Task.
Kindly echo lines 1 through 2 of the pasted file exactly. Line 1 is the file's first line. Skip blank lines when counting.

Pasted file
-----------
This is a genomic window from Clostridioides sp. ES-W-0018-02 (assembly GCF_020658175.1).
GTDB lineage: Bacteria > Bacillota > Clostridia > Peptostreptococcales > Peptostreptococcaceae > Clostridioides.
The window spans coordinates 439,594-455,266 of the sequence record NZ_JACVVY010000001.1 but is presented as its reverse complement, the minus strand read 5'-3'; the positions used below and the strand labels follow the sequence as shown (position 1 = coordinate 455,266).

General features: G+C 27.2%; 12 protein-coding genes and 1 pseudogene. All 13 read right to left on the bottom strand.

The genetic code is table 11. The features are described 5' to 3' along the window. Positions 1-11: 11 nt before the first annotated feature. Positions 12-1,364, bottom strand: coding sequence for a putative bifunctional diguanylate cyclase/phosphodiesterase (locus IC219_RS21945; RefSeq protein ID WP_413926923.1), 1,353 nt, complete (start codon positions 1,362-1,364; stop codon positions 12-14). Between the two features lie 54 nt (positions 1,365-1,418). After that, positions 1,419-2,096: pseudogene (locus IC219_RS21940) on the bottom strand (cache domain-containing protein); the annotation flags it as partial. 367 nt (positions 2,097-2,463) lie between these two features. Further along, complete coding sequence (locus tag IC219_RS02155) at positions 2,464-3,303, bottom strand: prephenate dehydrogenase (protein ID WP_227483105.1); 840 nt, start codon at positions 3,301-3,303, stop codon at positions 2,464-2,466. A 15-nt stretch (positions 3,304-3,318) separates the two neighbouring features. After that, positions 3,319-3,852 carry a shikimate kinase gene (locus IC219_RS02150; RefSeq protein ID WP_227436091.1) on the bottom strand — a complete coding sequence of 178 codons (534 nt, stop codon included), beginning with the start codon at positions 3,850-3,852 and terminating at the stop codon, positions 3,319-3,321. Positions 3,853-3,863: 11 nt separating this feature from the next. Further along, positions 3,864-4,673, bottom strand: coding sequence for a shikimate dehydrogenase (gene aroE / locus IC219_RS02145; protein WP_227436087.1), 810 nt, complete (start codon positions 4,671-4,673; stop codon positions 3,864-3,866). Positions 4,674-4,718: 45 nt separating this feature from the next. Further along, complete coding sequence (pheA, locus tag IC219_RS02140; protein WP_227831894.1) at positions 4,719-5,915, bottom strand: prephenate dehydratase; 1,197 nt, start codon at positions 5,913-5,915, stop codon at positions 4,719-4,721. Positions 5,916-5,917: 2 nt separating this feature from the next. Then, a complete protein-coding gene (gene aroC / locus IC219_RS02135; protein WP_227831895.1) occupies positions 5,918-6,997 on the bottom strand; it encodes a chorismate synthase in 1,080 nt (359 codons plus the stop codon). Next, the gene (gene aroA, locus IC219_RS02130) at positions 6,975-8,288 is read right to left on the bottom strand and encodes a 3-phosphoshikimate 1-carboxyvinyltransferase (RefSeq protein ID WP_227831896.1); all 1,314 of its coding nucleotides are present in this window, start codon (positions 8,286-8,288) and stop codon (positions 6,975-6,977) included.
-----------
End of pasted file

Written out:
This is a genomic window from Clostridioides sp. ES-W-0018-02 (assembly GCF_020658175.1).
GTDB lineage: Bacteria > Bacillota > Clostridia > Peptostreptococcales > Peptostreptococcaceae > Clostridioides.